Hinduism

Pitri-Paksha: Annual Ancestor-Worship

Pitri-Paksha: Annual Ancestor-Worship

The annual ancestor-worship or ‘Pitri-Paksha’ is a period that is observed during the dark half of the Hindu month of ‘Ashwin.’ This period of 15 days is set aside by the Hindus for the remembrance of their ancestors. During this fortnight, Hindus donate food to the hungry in the hope that their ancestors will also be thus fed.

It is this time that Hindus throughout the world reflect on the contributions their forefathers made to their present life, and the cultural norms, traditions and values they set for us in order to make our lives better.


Three Debts an Individual is Born with

According to the Vedic scriptures an individual is born with three debts. The debt to God is called ‘Dev-rin.’ The debt to the sages and saints is called ‘Rishi-rin.’ The third debt to one’s parents and ancestors is called ‘Pitri-rin.’ These three debts are like three mortgages on one’s life, but not liabilities. It is an attempt by Hindu scriptures to create an awareness of one’s duties and responsibilities.


“Pitri-rin” – Debt to One’s Parents & Ancestors

The third debt an individual is expected to pay during one’s life is to one’s parents and ancestors. One’s entire existence, including the family name and the great dharma one belongs to, are the gifts of one’s parents and the forefathers. Just as your parents, who brought you into this world, protected you when you were weak and frail, fed you, clothed you, taught you, and brought to you up, your grandparents performed similar duties for your parents.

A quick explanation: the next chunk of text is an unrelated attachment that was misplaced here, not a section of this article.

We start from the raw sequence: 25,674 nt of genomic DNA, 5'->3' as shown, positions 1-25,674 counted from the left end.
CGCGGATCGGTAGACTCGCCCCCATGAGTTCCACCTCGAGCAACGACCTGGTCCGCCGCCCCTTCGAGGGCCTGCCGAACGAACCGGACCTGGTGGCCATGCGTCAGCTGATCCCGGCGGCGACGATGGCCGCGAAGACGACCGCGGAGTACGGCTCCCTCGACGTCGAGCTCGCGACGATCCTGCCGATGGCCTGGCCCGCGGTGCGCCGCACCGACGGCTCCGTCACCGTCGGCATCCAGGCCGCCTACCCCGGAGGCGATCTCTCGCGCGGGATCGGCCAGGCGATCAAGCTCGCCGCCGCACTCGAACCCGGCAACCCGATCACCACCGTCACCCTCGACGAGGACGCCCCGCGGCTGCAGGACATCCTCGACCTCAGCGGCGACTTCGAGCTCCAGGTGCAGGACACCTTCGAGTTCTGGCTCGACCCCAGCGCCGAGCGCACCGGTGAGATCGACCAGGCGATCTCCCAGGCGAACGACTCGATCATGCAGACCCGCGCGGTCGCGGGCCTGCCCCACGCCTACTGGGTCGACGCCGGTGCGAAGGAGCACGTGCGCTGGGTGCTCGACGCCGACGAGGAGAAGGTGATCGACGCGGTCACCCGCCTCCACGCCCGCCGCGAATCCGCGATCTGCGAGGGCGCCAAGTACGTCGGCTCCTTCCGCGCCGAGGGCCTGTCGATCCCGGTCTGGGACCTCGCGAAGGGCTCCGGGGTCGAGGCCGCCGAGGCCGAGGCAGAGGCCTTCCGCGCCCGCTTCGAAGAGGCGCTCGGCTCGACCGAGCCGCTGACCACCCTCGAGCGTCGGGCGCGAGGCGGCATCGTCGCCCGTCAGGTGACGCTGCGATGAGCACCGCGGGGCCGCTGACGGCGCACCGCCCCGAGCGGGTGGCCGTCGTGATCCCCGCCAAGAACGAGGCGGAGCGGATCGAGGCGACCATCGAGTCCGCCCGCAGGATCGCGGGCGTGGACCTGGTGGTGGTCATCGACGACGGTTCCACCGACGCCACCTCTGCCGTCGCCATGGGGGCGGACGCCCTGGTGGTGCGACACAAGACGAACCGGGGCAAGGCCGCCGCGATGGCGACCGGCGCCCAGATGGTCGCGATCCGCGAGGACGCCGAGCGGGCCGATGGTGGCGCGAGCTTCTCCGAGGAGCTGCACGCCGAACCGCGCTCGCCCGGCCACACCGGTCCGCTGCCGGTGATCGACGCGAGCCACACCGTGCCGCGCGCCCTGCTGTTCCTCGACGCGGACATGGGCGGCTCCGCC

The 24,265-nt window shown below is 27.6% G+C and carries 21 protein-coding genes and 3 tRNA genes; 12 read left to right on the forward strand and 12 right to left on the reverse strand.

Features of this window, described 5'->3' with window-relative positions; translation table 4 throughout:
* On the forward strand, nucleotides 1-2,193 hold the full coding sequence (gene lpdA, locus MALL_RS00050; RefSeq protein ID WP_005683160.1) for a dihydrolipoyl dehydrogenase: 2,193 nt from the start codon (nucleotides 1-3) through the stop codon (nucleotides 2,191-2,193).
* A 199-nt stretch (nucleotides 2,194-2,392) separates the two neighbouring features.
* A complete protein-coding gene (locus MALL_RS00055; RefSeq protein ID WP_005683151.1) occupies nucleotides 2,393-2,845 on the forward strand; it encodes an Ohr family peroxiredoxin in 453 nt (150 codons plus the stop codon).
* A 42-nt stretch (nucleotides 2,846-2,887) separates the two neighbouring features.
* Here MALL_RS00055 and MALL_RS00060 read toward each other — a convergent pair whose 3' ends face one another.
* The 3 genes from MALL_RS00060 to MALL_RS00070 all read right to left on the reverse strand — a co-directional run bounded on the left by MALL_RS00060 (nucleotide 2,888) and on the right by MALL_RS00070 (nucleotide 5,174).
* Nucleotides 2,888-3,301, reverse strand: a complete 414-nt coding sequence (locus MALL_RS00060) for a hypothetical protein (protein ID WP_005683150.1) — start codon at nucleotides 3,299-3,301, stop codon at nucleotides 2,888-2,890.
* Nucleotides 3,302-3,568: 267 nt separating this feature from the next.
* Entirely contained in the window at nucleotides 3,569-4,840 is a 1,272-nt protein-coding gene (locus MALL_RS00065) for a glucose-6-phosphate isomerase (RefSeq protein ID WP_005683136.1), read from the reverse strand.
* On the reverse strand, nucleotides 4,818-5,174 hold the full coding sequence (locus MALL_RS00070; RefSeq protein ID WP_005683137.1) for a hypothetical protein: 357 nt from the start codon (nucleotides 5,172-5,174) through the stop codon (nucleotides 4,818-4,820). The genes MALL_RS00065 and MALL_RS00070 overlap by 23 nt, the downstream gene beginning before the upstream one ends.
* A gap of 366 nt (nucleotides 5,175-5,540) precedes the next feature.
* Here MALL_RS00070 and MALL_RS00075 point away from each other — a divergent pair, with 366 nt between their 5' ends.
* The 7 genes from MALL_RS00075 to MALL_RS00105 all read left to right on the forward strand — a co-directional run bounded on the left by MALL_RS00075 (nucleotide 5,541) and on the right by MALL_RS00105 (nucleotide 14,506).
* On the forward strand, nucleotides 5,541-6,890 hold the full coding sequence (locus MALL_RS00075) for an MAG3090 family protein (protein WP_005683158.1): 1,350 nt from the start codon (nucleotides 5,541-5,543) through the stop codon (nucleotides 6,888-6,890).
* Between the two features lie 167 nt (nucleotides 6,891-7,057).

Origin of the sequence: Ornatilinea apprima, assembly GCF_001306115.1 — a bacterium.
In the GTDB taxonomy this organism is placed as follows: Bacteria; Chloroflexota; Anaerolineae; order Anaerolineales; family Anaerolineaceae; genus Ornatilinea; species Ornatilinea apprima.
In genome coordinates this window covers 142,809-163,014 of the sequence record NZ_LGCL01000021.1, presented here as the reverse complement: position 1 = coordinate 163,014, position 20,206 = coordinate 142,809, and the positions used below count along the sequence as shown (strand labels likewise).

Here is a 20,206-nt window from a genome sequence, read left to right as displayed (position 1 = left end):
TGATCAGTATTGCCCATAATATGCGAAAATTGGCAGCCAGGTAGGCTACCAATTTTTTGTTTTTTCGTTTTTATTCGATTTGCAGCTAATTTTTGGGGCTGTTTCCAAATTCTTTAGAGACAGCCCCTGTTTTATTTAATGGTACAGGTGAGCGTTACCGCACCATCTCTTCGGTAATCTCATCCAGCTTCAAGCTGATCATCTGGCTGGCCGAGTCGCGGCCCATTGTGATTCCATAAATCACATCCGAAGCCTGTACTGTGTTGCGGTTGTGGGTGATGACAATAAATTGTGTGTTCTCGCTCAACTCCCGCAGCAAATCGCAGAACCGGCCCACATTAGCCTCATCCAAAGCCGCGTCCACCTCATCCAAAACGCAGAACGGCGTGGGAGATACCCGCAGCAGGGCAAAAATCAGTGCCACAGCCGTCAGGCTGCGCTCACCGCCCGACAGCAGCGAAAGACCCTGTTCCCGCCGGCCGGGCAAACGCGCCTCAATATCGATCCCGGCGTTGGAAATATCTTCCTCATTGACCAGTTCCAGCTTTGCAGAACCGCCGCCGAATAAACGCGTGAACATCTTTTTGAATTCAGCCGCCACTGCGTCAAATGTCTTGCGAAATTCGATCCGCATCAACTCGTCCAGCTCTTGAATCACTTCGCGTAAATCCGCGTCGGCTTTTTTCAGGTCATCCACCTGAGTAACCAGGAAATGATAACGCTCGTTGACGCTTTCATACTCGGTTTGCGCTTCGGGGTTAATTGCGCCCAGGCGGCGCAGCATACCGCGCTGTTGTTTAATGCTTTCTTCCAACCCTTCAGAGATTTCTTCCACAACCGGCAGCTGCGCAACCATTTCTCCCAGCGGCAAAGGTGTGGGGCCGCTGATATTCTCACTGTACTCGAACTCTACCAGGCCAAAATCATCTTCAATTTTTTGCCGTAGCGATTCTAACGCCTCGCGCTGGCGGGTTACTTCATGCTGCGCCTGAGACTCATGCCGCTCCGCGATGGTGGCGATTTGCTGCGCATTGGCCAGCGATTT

How to Repay the Debt to Ancestors

So how is this debt repaid? Everything that one does in this world should enhance the fame and glory of one’s family, and of one’s forefathers. Your ancestors are anxious to help you in all your endeavors and the departed souls are capable of doing so. However, they have one expectation from all of us and that is to perform acts of charity in their names during their annual visits to your homes in their subtle, invisible bodies.


A Pure Act of Faith

You do not have to believe in this unique Hindu ritual because it is purely based on faith called ‘shraddha’ in Hindi. Hence, another name for annual ancestor worship is ‘Shraadh,’ derived from the word ‘shraddha’ or faith. However, you will agree that it is the responsibility of everyone to keep up the pride of the family lineage by performing actions that promote the good of all. The fortnight of ancestor worship is nothing but a reminder of your lineage and duties towards it.

~ Gyan Rajhans, an internationally recognized health and safety professional. He has been broadcasting the only non-commercial Vedic religion radio program in North America since 1981 and a global web cast on bhajanawali.com since 1999.

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